The real challenge of the project was for Anderson and the band — guitarist Barre, keyboardist Evan, bassist Jeffrey Hammond-Hammond, drummer Barriemore Barlow and string/brass arranger David Palmer — to create this musical behemoth.  “I suppose I have to admit that I really imposed the whole idea on the other guys,” Anderson recalled.  “But, for whatever reason, they went along with it, and actually warmed to the task once we got into it.”

“It’s only in recent times that I’ve appreciated how complex the music is,” admits Anderson.  “I was only 24 at the time we began to put this together.  Yet there are so many weird time changes and musical innovations on the album.  I would venture to say that what we were striving for was more sophisticated than the usual riff rockers you’d find on the scene, and certainly more involved than anything we’d done before.”

p19dlqa12m1knbhsi1pm213bppf83Anderson’s method of composing would be to write a three- or four-minute section, then bring it to the band to arrange and rehearse the next day.  Then he’d write the next section, and the band would arrange and rehearse that, then play everything cumulatively.  The piece went through more than a dozen passages, segueing one into the other, sometimes referring back to previous sections or lyrical phrasings.  After about six weeks of intense work, the recording sessions for the opus were completed, and the album was unleashed on unsuspecting audiences on the radio and in concert.

In light of my infatuation with “Aqualung,” I ran to the store and bought “Brick” on the day of release.  My initial reaction?  Puzzled.  Overwhelmed.  Intrigued, but disappointed.  It simply seemed to be a bit too much to chew on.

But it’s always been my experience that the best albums, the albums that last, the albums that continue to satisfy many years later, are the ones that take a little while to grow on you.  “Thick as a Brick” is perhaps the best example of this.

The opening passage, which was sometimes played as a separate “song” on the radio, was immediately likable, and wouldn’t have been out of place on “Aqualung.”  Subsequent 635960663201743212-721024-03sections took longer to assimilate, and maybe one or two seemed too jarring and out of place.  But over the course of 1972 and into 1973, I became so obsessed with the album that it evolved into what I consider today as my very favorite of all.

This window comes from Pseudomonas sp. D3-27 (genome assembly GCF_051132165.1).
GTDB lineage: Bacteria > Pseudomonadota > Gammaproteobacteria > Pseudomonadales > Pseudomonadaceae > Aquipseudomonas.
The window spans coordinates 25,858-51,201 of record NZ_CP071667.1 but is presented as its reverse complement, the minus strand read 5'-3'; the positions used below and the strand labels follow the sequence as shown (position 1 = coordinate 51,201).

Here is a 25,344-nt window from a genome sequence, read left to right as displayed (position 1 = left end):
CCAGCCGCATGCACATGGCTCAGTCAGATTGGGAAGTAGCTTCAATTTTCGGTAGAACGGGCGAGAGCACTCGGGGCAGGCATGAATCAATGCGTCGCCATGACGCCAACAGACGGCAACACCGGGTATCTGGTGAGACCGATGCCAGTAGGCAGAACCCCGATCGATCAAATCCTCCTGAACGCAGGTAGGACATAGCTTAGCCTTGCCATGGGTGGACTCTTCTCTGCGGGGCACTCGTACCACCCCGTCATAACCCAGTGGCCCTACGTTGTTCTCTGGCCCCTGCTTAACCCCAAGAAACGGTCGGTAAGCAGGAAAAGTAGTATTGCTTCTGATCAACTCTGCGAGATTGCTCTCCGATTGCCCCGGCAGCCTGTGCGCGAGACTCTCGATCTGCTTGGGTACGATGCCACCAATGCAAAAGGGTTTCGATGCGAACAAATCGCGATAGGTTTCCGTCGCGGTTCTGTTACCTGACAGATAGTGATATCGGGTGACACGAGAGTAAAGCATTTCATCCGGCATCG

If you listen to the Spotify playlist at the end of this essay, you’ll find that “Thick as a Brick” is now available as eight separate tracks of five or six minutes each (“The Poet and the Painter,” “Tales of Your Life,” “See There a Son is Born,” and so on), which might make it more easy to digest, especially upon first listening.  Still, the tracks flow seamlessly from one to the next so it can be heard in the way it was originally intended.

Shockingly, this difficult-to-absorb LP reached #1 on Billboard’s Top Albums chart.  “I must admit to being a little surprised that we got to the top of the charts over there,” says Anderson. “But everything had been building for us.  ‘Aqualung’ sold steadily, so either ‘Thick as a Brick’ was going to take off, or we’d just sink.  However, I’m not sure our American fans fully understood the humor behind our live performance on the subsequent tour.”

Indeed, the band opened each show with “Brick,” and the live version — complete with ringing telephone interruptions, a scuba diver traipsing across the stage, and other Python-esque touches — clocked in at over an hour.  Upon completion of the lengthy piece, Anderson would say, “And now, for our second number…”

Some critics regard “Thick as a Brick” to be the ultimate progressive rock album, and Anderson replies, “Well, a job done, I’d say.  We set out to make the mother of all concept records, and if that’s the way people see the album after all these years, then we achieved the ambition.”

I mustn’t fail to mention that Tull followed up “Brick” with another daunting 45-minute piece of music, “A Passion Play,” in 1973.  Incredibly, it too reached #1 in the US, but critics turned on the group, finding the album pretentious and unpleasant.  I strongly disagree; its subject matter — the afterlife — is darker than “Brick,” and there are some ddc93ea64b7edd8e2579de128721bglaringly abrupt transitions between sections.  But like “Brick,” “A Passion Play” is well worth your time if you give it a chance.  The musicianship is phenomenal.